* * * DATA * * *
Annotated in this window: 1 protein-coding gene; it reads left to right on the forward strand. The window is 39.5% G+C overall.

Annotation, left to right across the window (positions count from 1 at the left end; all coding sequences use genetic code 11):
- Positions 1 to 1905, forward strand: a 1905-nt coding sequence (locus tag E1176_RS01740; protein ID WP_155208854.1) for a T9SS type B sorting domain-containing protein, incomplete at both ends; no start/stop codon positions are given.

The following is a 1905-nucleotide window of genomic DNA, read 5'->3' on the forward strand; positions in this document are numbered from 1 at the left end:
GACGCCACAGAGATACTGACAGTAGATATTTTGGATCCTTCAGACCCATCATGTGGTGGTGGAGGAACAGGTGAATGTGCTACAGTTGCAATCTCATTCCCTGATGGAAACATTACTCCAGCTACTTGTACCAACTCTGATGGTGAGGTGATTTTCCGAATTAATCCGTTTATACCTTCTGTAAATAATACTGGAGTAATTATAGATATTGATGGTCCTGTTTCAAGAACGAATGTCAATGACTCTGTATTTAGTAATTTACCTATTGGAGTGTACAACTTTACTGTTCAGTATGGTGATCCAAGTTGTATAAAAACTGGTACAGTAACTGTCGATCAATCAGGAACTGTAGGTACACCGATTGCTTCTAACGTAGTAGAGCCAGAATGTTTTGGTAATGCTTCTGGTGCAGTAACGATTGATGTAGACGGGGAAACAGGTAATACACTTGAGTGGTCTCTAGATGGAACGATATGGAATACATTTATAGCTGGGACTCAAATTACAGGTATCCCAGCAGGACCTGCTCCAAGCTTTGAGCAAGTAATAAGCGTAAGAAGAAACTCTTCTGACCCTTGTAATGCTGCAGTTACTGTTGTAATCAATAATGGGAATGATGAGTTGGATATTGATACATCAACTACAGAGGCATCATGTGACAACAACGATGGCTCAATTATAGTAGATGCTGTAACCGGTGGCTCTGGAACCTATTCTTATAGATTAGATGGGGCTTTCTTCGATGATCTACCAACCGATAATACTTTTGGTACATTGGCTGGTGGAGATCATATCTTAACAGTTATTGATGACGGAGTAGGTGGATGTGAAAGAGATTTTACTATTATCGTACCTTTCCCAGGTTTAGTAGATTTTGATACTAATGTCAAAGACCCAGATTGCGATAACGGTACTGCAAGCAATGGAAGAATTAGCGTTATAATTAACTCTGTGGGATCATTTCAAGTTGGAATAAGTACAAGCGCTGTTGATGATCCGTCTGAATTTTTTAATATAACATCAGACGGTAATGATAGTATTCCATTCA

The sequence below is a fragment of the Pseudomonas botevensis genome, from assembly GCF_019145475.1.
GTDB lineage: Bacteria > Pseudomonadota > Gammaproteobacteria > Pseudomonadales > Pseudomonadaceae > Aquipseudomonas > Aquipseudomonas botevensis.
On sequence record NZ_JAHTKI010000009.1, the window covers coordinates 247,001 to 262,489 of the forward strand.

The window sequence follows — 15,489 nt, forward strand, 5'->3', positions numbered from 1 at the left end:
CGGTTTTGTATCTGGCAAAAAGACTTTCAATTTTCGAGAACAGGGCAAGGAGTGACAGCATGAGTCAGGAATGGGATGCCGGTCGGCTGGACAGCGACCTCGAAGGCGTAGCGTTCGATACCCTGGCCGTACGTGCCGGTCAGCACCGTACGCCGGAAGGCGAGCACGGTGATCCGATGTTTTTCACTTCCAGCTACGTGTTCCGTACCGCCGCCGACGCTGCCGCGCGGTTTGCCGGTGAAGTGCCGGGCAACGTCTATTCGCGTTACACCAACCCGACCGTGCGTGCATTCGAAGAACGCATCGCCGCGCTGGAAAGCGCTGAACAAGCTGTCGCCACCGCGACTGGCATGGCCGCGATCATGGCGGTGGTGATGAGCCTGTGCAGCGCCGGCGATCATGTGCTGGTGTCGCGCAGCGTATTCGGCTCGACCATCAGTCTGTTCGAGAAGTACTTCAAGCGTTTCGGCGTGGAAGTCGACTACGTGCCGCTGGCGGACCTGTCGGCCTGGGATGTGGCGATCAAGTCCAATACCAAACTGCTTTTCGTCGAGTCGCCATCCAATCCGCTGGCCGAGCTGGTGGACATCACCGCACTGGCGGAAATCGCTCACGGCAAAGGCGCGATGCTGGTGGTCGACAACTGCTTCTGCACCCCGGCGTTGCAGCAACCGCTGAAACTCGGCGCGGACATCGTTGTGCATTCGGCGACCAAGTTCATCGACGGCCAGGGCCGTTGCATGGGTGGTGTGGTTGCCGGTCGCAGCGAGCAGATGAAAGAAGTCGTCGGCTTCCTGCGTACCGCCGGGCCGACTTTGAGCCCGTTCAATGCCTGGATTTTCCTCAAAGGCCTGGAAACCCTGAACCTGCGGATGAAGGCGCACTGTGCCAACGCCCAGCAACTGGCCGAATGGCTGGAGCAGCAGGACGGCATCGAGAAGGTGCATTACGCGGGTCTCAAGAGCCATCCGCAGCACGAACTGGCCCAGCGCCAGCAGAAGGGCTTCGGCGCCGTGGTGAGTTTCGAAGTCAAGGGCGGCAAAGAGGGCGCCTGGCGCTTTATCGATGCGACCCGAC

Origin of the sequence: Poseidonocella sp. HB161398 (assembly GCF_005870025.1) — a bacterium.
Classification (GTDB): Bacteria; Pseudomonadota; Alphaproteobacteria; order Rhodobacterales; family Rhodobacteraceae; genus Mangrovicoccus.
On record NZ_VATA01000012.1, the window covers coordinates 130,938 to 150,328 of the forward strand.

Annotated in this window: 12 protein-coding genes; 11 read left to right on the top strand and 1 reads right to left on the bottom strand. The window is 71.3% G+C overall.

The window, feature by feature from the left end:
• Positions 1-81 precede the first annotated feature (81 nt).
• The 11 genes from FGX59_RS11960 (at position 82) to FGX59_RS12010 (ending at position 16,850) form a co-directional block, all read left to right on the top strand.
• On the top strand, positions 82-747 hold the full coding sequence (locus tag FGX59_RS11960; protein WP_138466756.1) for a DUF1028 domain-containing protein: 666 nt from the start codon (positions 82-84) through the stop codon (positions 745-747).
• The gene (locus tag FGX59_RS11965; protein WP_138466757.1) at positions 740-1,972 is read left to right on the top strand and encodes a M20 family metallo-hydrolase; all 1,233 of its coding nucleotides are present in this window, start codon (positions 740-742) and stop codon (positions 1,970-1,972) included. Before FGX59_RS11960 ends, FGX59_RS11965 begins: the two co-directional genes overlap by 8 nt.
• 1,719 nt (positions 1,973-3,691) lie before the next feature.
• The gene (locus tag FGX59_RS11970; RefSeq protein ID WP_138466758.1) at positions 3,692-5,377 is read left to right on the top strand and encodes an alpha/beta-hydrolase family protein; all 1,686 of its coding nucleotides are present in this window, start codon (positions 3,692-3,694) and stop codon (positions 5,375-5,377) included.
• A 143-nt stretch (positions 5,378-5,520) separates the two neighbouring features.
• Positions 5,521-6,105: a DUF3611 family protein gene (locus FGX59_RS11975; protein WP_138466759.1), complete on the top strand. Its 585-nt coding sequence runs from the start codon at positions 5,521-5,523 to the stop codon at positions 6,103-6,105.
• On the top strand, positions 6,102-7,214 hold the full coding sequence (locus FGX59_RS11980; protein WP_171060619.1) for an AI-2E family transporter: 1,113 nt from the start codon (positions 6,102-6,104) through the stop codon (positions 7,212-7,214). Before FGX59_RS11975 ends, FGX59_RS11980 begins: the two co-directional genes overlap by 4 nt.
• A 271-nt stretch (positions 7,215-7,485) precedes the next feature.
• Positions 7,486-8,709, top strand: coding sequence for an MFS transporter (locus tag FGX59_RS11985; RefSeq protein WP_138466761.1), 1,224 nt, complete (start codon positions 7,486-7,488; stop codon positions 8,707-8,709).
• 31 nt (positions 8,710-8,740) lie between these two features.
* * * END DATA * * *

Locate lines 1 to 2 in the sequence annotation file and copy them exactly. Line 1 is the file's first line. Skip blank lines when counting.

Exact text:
Annotated in this window: 1 protein-coding gene; it reads left to right on the forward strand. The window is 39.5% G+C overall.

Annotation, left to right across the window (positions count from 1 at the left end; all coding sequences use genetic code 11):